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U.S. Securities and Exchange Commission

Speech by SEC Staff:
"On-Line Brokerage: Staying on the Right Side of the Line"

by Richard H. Walker

Director, Division of Enforcement,
U.S. Securities & Exchange Commission

Before the SIA Legal and Compliance Division

New York, N.Y.

November 17, 1999

Thank you and good afternoon.

I am honored to have been asked to be your luncheon speaker here today. It’s no secret that I’m a huge fan of the legal and compliance community and the SIA’s Compliance and Legal Division. I have enormous respect for the difficult work that you do. Day in and day out, you’re asked to make some pretty tough calls under enormous pressure. The great majority of you do so with courage and integrity. I’ve always viewed you as the Commission’s partners in helping to protect the reputations, not just of your firms, but of our securities markets which are the envy of the world.

As I join you today, I can’t help but marvel at how the current technological revolution is transforming our markets. The rapid pace of change during the last few years is unprecedented. Concepts such as on-line trading, after-hours trading, and day trading were barely part of our collective consciousness as recently as three years ago when I last spoke at this conference. Today, they are common parlance. These developments have taken the "wall" out of Wall Street, which is now virtually boundless.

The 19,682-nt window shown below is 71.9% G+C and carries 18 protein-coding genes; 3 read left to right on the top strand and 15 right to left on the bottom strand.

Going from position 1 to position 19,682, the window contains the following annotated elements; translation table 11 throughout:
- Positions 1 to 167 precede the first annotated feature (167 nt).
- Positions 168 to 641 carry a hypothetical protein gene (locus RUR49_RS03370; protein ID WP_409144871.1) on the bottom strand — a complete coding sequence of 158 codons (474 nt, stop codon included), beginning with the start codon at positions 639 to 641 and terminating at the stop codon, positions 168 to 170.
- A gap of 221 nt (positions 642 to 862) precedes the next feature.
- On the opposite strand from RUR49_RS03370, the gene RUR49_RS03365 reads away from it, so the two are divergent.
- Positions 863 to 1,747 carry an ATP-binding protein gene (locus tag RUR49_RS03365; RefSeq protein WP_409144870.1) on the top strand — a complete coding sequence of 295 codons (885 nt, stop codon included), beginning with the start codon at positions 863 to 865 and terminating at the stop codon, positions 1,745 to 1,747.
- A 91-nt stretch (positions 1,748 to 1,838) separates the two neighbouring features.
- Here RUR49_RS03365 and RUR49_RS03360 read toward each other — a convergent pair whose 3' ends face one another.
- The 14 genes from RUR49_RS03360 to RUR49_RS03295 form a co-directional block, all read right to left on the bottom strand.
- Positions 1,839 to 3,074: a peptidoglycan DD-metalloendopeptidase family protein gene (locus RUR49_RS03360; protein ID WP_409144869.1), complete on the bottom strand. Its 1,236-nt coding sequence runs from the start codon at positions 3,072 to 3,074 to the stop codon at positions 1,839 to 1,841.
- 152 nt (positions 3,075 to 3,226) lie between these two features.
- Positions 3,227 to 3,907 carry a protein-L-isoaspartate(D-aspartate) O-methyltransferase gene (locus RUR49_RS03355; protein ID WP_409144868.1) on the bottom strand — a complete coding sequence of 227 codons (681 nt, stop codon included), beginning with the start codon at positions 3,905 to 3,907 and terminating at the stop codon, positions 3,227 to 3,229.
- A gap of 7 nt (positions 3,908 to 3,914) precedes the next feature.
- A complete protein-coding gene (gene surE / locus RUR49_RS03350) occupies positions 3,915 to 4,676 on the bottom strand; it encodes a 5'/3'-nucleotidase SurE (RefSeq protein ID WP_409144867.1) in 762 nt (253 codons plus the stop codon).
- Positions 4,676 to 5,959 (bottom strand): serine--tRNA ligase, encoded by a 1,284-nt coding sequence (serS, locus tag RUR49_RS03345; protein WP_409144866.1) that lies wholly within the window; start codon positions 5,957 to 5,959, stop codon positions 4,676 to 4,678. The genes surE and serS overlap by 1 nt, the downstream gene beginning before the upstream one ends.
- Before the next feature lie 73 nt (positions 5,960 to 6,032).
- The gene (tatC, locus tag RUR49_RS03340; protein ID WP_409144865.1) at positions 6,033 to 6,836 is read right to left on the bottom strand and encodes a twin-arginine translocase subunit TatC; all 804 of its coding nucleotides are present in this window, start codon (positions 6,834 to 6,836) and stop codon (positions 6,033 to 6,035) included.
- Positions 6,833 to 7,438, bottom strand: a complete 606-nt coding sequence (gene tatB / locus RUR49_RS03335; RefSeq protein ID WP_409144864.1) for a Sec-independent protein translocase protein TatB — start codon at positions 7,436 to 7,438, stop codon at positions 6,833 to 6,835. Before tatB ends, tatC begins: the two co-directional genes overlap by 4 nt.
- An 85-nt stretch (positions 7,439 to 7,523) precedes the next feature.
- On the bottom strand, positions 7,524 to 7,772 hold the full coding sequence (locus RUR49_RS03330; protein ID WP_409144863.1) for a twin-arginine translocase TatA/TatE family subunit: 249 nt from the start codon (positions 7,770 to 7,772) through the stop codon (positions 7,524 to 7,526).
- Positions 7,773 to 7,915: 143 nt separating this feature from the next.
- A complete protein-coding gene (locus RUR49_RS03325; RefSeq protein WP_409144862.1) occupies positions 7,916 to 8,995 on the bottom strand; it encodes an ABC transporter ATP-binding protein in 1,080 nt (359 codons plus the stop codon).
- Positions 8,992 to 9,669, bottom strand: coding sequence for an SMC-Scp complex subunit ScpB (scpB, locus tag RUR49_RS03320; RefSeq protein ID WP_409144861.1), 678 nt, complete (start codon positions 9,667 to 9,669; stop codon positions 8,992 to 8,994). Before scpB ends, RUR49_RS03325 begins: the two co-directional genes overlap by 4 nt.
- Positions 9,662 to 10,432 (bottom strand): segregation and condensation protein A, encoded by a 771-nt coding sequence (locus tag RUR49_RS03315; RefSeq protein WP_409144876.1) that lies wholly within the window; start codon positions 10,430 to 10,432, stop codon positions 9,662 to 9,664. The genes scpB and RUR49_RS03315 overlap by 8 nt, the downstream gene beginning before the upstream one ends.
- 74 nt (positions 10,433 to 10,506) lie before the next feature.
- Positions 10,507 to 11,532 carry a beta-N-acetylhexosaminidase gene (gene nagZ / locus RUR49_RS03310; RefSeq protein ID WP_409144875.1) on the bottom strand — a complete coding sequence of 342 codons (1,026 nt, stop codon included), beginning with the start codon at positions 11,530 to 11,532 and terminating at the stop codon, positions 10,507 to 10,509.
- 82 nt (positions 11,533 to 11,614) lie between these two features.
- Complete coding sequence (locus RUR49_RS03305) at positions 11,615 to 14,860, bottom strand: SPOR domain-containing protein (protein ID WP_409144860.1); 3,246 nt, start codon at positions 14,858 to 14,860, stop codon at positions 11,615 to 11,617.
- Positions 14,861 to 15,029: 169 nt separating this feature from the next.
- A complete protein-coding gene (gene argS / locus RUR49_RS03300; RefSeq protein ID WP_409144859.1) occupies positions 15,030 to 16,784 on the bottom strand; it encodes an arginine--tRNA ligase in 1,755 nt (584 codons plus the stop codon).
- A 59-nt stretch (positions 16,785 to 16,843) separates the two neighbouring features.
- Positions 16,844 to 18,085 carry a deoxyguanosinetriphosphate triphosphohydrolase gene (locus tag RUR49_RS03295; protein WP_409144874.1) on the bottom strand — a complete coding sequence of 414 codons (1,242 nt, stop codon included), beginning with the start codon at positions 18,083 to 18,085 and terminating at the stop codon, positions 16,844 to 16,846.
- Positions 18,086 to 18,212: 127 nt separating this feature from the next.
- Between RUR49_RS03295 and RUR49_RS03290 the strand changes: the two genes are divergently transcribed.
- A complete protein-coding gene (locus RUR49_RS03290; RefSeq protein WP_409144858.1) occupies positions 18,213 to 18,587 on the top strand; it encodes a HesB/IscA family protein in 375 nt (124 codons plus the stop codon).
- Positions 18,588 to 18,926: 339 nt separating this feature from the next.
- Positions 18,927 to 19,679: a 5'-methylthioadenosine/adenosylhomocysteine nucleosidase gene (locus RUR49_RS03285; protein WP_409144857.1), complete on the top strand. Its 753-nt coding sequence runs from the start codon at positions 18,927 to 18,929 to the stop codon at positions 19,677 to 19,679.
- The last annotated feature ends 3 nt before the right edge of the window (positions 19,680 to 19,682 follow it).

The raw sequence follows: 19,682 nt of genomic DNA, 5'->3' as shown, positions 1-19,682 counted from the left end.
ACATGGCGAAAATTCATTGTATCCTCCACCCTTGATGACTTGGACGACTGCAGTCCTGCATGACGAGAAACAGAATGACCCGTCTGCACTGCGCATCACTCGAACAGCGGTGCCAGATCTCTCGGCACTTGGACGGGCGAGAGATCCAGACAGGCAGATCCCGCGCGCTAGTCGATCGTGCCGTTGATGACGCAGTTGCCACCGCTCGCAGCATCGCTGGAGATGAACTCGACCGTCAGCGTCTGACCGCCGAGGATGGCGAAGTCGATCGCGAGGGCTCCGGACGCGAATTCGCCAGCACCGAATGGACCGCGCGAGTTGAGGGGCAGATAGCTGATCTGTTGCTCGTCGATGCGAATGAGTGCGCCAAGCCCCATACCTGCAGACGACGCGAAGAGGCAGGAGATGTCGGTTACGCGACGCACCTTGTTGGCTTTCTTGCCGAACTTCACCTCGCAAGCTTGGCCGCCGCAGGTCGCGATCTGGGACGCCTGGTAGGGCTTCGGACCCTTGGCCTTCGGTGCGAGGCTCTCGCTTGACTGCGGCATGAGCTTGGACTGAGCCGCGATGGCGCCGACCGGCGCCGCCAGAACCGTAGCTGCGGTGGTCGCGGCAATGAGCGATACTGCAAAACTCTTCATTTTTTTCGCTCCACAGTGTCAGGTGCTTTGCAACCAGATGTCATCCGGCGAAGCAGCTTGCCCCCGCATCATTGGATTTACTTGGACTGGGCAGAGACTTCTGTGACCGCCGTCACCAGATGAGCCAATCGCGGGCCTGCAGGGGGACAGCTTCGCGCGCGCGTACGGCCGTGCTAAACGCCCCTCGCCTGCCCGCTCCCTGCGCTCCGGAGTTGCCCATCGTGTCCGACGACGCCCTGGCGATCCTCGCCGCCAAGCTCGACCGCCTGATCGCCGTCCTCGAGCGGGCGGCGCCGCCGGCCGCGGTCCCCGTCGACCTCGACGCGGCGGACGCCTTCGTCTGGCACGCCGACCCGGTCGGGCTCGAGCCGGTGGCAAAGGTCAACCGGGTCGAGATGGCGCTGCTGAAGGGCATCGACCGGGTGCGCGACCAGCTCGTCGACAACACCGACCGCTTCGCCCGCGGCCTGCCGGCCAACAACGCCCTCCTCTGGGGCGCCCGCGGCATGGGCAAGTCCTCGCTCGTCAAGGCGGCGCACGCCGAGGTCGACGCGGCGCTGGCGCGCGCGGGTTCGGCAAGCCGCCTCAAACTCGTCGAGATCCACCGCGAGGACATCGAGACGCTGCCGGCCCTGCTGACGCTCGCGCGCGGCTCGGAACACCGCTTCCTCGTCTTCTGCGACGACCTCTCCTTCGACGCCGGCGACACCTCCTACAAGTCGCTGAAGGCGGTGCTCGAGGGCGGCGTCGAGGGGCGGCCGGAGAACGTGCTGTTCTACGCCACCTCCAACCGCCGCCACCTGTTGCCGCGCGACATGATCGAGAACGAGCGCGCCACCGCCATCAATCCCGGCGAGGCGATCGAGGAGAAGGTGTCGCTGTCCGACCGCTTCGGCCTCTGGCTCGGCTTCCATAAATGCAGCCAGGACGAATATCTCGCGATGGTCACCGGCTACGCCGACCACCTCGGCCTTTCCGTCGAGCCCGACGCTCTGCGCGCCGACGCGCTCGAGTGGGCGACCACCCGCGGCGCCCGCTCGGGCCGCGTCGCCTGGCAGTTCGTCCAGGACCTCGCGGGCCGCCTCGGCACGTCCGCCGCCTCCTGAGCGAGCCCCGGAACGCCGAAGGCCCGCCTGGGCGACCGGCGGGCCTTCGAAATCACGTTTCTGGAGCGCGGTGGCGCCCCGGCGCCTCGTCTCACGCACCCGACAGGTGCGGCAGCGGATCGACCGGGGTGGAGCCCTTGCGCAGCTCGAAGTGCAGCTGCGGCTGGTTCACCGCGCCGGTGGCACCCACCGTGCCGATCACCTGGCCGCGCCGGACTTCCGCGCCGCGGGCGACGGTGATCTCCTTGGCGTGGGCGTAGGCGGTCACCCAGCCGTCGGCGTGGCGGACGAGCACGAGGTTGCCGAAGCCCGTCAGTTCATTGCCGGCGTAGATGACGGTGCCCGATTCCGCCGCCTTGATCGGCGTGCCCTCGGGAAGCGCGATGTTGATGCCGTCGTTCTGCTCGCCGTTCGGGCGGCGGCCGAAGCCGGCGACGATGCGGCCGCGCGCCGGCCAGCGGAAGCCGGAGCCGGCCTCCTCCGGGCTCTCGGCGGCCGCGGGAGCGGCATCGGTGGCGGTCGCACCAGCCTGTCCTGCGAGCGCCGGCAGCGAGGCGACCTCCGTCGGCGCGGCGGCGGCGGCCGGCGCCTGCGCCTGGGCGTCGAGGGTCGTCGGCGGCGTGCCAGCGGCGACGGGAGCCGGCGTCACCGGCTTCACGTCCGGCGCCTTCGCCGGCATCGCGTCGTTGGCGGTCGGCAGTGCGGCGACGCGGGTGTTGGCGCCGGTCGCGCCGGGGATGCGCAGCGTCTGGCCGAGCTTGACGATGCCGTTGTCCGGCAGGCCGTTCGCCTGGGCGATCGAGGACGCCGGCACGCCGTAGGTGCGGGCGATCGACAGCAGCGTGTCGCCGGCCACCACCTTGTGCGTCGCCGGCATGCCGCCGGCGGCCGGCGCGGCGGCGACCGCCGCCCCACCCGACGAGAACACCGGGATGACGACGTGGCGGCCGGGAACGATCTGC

In the past year alone, we’ve experienced momentous changes on all fronts -- the legislative, regulatory and, yes, even the enforcement front.

In the legislative arena, Congress has officially eliminated the artificial barriers separating banking and securities activities, and enacted major securities litigation reform.

On the regulatory front, we’ve seen the rapid rise of new electronic trading systems which have challenged more conventional markets, and we’ve heard talk about plans to de-mutualize exchanges. These innovations raise a host of questions about what the markets of tomorrow will look like and how they will be regulated.

And on the enforcement side, we’re dealing with the phenomenal growth of the Internet which often resembles the Wild West insofar as its borders are vast and largely unregulated. We’ve also had to contend with a certain perception of lawlessness that seems to prevail. To give you an example, we recently discovered a web site titled, "Arthur Levitt’s top stock picks." Needless to say, we were not amused. And neither was the Chairman when we told him it was probably not a good idea for the Chairman of the SEC to act as an investment adviser, particularly without filing a Form ADV. Our fears were allayed when the Chairman confirmed that he had not ventured into dangerous ethical territory and that the site was an impostor. I had a harder time explaining why we hadn’t taken quick and decisive action to shut the site down. The problem, you see, was that there wasn’t any traffic to the site and thus, happily, no one was being deceived.

The crush of investors and brokerage firms racing to the Internet to do business is reminiscent of the California gold rush. Scores of investors are arriving on-line with their checkbooks and a new sense of empowerment. And firms are scrambling to capture this business. The statistics are staggering. By the end of this year, Internet users will number close to 1 billion, and as much as 40 % of all retail trades will be done on-line. There are currently 160 broker-dealers that offer on-line trading services -- both start-ups operating exclusively on the Net as well as traditional full service securities firms.